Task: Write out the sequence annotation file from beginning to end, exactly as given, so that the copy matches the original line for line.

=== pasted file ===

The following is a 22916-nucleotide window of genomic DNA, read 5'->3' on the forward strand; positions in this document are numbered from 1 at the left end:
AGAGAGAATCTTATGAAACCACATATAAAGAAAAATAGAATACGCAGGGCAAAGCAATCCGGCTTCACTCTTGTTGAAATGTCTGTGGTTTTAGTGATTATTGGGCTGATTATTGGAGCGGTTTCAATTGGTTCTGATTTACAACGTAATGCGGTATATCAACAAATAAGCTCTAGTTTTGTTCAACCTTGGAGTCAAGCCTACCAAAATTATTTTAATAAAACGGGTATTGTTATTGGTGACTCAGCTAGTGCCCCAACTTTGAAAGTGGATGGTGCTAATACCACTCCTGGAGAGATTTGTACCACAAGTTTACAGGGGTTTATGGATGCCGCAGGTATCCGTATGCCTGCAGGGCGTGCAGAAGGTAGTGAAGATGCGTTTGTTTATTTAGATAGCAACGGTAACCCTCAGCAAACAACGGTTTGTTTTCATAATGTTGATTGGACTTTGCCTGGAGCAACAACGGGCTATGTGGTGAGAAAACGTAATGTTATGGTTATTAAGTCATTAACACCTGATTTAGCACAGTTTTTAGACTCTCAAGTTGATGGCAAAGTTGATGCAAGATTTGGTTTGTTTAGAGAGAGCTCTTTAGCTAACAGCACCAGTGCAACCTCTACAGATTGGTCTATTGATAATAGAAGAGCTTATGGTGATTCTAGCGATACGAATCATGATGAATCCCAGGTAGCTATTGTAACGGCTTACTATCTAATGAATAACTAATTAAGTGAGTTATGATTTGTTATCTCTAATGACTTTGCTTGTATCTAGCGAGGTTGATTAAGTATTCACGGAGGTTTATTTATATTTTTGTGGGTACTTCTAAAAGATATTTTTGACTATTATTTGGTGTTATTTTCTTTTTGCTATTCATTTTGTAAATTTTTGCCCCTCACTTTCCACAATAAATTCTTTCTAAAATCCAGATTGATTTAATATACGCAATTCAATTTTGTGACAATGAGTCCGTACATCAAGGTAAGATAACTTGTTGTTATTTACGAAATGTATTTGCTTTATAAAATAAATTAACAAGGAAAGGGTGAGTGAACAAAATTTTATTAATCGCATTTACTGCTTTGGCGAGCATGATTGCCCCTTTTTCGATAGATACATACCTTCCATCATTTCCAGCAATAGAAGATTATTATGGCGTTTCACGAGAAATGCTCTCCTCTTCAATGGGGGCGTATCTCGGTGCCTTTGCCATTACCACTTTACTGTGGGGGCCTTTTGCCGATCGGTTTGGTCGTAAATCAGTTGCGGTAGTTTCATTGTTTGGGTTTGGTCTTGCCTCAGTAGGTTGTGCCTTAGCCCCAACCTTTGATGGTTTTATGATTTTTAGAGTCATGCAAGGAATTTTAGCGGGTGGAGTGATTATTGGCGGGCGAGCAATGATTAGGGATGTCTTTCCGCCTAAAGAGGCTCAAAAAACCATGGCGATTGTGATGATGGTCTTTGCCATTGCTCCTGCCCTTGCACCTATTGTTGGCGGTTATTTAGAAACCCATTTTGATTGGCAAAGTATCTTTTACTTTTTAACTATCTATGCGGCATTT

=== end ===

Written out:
The following is a 22916-nucleotide window of genomic DNA, read 5'->3' on the forward strand; positions in this document are numbered from 1 at the left end:
AGAGAGAATCTTATGAAACCACATATAAAGAAAAATAGAATACGCAGGGCAAAGCAATCCGGCTTCACTCTTGTTGAAATGTCTGTGGTTTTAGTGATTATTGGGCTGATTATTGGAGCGGTTTCAATTGGTTCTGATTTACAACGTAATGCGGTATATCAACAAATAAGCTCTAGTTTTGTTCAACCTTGGAGTCAAGCCTACCAAAATTATTTTAATAAAACGGGTATTGTTATTGGTGACTCAGCTAGTGCCCCAACTTTGAAAGTGGATGGTGCTAATACCACTCCTGGAGAGATTTGTACCACAAGTTTACAGGGGTTTATGGATGCCGCAGGTATCCGTATGCCTGCAGGGCGTGCAGAAGGTAGTGAAGATGCGTTTGTTTATTTAGATAGCAACGGTAACCCTCAGCAAACAACGGTTTGTTTTCATAATGTTGATTGGACTTTGCCTGGAGCAACAACGGGCTATGTGGTGAGAAAACGTAATGTTATGGTTATTAAGTCATTAACACCTGATTTAGCACAGTTTTTAGACTCTCAAGTTGATGGCAAAGTTGATGCAAGATTTGGTTTGTTTAGAGAGAGCTCTTTAGCTAACAGCACCAGTGCAACCTCTACAGATTGGTCTATTGATAATAGAAGAGCTTATGGTGATTCTAGCGATACGAATCATGATGAATCCCAGGTAGCTATTGTAACGGCTTACTATCTAATGAATAACTAATTAAGTGAGTTATGATTTGTTATCTCTAATGACTTTGCTTGTATCTAGCGAGGTTGATTAAGTATTCACGGAGGTTTATTTATATTTTTGTGGGTACTTCTAAAAGATATTTTTGACTATTATTTGGTGTTATTTTCTTTTTGCTATTCATTTTGTAAATTTTTGCCCCTCACTTTCCACAATAAATTCTTTCTAAAATCCAGATTGATTTAATATACGCAATTCAATTTTGTGACAATGAGTCCGTACATCAAGGTAAGATAACTTGTTGTTATTTACGAAATGTATTTGCTTTATAAAATAAATTAACAAGGAAAGGGTGAGTGAACAAAATTTTATTAATCGCATTTACTGCTTTGGCGAGCATGATTGCCCCTTTTTCGATAGATACATACCTTCCATCATTTCCAGCAATAGAAGATTATTATGGCGTTTCACGAGAAATGCTCTCCTCTTCAATGGGGGCGTATCTCGGTGCCTTTGCCATTACCACTTTACTGTGGGGGCCTTTTGCCGATCGGTTTGGTCGTAAATCAGTTGCGGTAGTTTCATTGTTTGGGTTTGGTCTTGCCTCAGTAGGTTGTGCCTTAGCCCCAACCTTTGATGGTTTTATGATTTTTAGAGTCATGCAAGGAATTTTAGCGGGTGGAGTGATTATTGGCGGGCGAGCAATGATTAGGGATGTCTTTCCGCCTAAAGAGGCTCAAAAAACCATGGCGATTGTGATGATGGTCTTTGCCATTGCTCCTGCCCTTGCACCTATTGTTGGCGGTTATTTAGAAACCCATTTTGATTGGCAAAGTATCTTTTACTTTTTAACTATCTATGCGGCATTT